What is Chart Junk?

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By Brant Wilkerson-New
June 17, 2024


We’ve all seen them — charts and graphs that are so cluttered and overloaded with unnecessary elements that they actually cause confusion rather than providing clarity. 

This phenomenon is known as “chart junk” and it can seriously sabotage the effectiveness of your data visualizations.

We’ve all seen them – charts and graphs that are so cluttered and overloaded with unnecessary elements that it’s nearly impossible to decipher the actual data. This phenomenon is known as “chart junk” and it can seriously undermine the effectiveness of your data visualizations.

In this post, we’ll provide a few guidelines on recognizing chart junk and how you can avoid it.         

Why is chart junk bad?

The main problem with chart junk is that it distracts the reader from the actual data you’ve produced.

Instead of clearly driving home your key insights, the viewer’s eye is drawn to the shiny objects – superficial design elements that are far less significant than the substance of your hard work. This can lead to confusion and a misinterpretation of what your data actually proves.

Along with that, chart junk can give your work an unprofessional feel and cause the audience to doubt your credibility. 

Here are several elements to avoid when creating visuals:

3D effects

Unless your presentation is focused on poor design from the 90’s, avoid 3D effects in graphs, charts, or other data. It just doesn’t work. 

Excessive use of color

Stick to just using a few simple, neutral colors to avoid overwhelming the reader or distracting them from the data. Bright colors

Redundant labels

When making a graph, the labels belong along the axis or in a key. Placing them directly on a bar graph or pie slice creates clutter.

Decorative backgrounds

Simplicity is the best approach when it comes to backgrounds. Stick to muted, neutral colors and absolutely avoid using obvious patterns. 

Unnecessary gridlines

Eliminate gridlines where possible, and when they must be included, keep them thin. Bold lines can confuse readers and distract them from actual data.

Overuse of text

Adding lengthy explanations or annotations directly on the chart can obscure the data and make it challenging to focus on the key insights.

Inappropriately styled data markers

Keep markers simple, small, and consistent so as to not draw attention.

Misaligned or inconsistent scales

Be sure the X and Y axes use a similar scale and consistent increments to help readers draw the correct conclusions from the data. 

Gratuitous use of icons or images

Images and icons should be completely avoided in graphs and charts, except in very rare circumstances. If you find yourself with an urge to include one, consider what it adds for the reader.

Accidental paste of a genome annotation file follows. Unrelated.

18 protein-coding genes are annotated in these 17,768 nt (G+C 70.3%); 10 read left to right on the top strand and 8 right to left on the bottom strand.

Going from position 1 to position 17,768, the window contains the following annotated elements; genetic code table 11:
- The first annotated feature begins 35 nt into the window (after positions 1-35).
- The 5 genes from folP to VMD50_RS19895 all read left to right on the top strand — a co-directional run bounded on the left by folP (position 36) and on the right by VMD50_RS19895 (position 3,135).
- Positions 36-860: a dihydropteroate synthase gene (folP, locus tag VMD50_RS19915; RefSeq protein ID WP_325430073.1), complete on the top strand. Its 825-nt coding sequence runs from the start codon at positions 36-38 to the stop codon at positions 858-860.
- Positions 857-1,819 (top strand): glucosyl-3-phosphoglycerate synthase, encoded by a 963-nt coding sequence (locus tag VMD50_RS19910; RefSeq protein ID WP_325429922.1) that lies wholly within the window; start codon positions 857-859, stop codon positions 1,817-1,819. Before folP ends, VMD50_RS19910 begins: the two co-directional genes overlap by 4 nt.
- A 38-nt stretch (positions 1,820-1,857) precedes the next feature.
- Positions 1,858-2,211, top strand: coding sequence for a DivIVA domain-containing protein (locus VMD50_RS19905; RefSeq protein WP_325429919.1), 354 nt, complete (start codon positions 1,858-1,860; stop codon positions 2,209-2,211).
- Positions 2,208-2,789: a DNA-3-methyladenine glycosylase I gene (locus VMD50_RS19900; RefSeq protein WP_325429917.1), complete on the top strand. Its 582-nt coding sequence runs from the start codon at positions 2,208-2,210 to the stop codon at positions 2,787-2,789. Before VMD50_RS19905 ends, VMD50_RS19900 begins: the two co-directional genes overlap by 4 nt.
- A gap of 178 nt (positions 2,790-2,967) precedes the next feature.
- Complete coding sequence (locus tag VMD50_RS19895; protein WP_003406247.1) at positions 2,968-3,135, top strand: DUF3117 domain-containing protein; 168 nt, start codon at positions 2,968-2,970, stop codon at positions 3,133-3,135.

Overcomplicating chart types

Bar charts, line graphs, and pie charts are so prevalent because they’re generally the best options for relaying data. Don’t overthink it and use a complex or unconventional chart when a simple option would suffice.

Best Practices for Creating Clear and Effective Visualizations

To create visualizations that effectively communicate your data and insights, follow these best practice to avoid chart junk:

Clear and concise title

Provide a title that accurately describes the content of the chart and helps the viewer understand the main takeaway.

Good labels

Ensure your axes and data points are labeled clearly and accurately – figuratively and literally. Along with using precise language, use a legible font size and style.

Consistent color scheme

When you’ve chosen a good neutral, muted color scheme, keep it consistent throughout your entire presentation. Those tiny details not only look great, but also add to your credibility with the audience. 

Highlight key data points

Used correctly, data labels and annotations can guide your readers to the most important data that will help them draw conclusions.

Provide context

Context always matters, so don’t be afraid to use brief explanations to introduce a chart or an annotation that will help with clarity.

Optimize for readability

As with any professional presentation, you won’t go wrong with a standard, easy-to-read font with good spacing. When in doubt, give your text room to breathe.

Continuously Improve 

Creating effective data visualizations is an iterative process.

Even if you’ve nailed every best practice in creating a chart or graph, it’s important to seek feedback from another source to identify areas for improvement. Share it with a trusted colleague, manager, or even your partner or roommate. Friends outside your field might even be able to offer a unique perspective.

When soliciting feedback, ask specific questions such as:

    • Is the main message of the visualization clear?
    • Are there any elements that are confusing or distracting?
    • Is the color scheme appropriate and easy to interpret?
    • Are the labels and annotations sufficient for understanding the data?

Actively listen to the feedback you receive and be open to constructive criticism. Consider each suggestion and evaluate whether incorporating the feedback would enhance the clarity and effectiveness of your visualization.

Once you’ve gathered feedback, prioritize the suggestions based on their potential impact and feasibility. Implement the changes that will most significantly improve your visualization while maintaining a clear and concise design.

Remember, the goal is to create visualizations that effectively communicate your data and insights to your audience. By continuously seeking feedback and refining your designs, you’ll develop a keen eye for creating compelling and impactful data visualizations that drive better decision-making and understanding.

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